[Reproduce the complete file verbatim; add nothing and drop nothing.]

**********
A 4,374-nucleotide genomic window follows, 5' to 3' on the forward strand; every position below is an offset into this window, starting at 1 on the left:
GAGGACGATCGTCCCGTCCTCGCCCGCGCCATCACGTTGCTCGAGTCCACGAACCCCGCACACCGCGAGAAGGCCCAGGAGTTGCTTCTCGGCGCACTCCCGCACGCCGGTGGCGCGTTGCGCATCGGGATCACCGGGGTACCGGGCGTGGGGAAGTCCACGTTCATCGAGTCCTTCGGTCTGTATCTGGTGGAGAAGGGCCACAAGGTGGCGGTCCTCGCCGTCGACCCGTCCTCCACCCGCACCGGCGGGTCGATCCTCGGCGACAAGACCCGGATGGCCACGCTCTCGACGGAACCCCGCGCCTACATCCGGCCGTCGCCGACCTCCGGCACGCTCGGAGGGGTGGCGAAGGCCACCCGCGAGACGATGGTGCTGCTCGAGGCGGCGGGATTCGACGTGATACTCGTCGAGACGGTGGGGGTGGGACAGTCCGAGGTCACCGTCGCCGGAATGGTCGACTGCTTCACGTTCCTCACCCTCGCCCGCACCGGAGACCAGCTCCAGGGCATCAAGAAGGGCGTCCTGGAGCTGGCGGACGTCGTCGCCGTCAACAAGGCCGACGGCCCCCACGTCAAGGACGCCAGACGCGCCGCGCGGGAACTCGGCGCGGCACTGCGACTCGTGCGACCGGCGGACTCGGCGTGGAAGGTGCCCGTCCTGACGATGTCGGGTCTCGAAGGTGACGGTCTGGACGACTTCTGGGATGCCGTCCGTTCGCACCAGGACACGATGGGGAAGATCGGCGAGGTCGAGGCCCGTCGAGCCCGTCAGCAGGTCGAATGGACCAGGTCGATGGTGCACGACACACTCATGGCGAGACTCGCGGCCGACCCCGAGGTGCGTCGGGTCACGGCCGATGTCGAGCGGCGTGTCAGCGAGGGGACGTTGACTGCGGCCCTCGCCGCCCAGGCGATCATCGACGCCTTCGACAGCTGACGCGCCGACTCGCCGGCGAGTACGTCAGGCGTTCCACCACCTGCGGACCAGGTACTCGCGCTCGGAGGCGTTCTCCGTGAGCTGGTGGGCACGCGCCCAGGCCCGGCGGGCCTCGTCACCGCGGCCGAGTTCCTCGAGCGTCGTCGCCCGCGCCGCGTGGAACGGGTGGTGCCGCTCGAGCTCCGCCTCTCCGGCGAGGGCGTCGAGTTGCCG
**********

A 4,374-nucleotide genomic window follows, 5' to 3' on the forward strand; every position below is an offset into this window, starting at 1 on the left:
GAGGACGATCGTCCCGTCCTCGCCCGCGCCATCACGTTGCTCGAGTCCACGAACCCCGCACACCGCGAGAAGGCCCAGGAGTTGCTTCTCGGCGCACTCCCGCACGCCGGTGGCGCGTTGCGCATCGGGATCACCGGGGTACCGGGCGTGGGGAAGTCCACGTTCATCGAGTCCTTCGGTCTGTATCTGGTGGAGAAGGGCCACAAGGTGGCGGTCCTCGCCGTCGACCCGTCCTCCACCCGCACCGGCGGGTCGATCCTCGGCGACAAGACCCGGATGGCCACGCTCTCGACGGAACCCCGCGCCTACATCCGGCCGTCGCCGACCTCCGGCACGCTCGGAGGGGTGGCGAAGGCCACCCGCGAGACGATGGTGCTGCTCGAGGCGGCGGGATTCGACGTGATACTCGTCGAGACGGTGGGGGTGGGACAGTCCGAGGTCACCGTCGCCGGAATGGTCGACTGCTTCACGTTCCTCACCCTCGCCCGCACCGGAGACCAGCTCCAGGGCATCAAGAAGGGCGTCCTGGAGCTGGCGGACGTCGTCGCCGTCAACAAGGCCGACGGCCCCCACGTCAAGGACGCCAGACGCGCCGCGCGGGAACTCGGCGCGGCACTGCGACTCGTGCGACCGGCGGACTCGGCGTGGAAGGTGCCCGTCCTGACGATGTCGGGTCTCGAAGGTGACGGTCTGGACGACTTCTGGGATGCCGTCCGTTCGCACCAGGACACGATGGGGAAGATCGGCGAGGTCGAGGCCCGTCGAGCCCGTCAGCAGGTCGAATGGACCAGGTCGATGGTGCACGACACACTCATGGCGAGACTCGCGGCCGACCCCGAGGTGCGTCGGGTCACGGCCGATGTCGAGCGGCGTGTCAGCGAGGGGACGTTGACTGCGGCCCTCGCCGCCCAGGCGATCATCGACGCCTTCGACAGCTGACGCGCCGACTCGCCGGCGAGTACGTCAGGCGTTCCACCACCTGCGGACCAGGTACTCGCGCTCGGAGGCGTTCTCCGTGAGCTGGTGGGCACGCGCCCAGGCCCGGCGGGCCTCGTCACCGCGGCCGAGTTCCTCGAGCGTCGTCGCCCGCGCCGCGTGGAACGGGTGGTGCCGCTCGAGCTCCGCCTCTCCGGCGAGGGCGTCGAGTTGCCG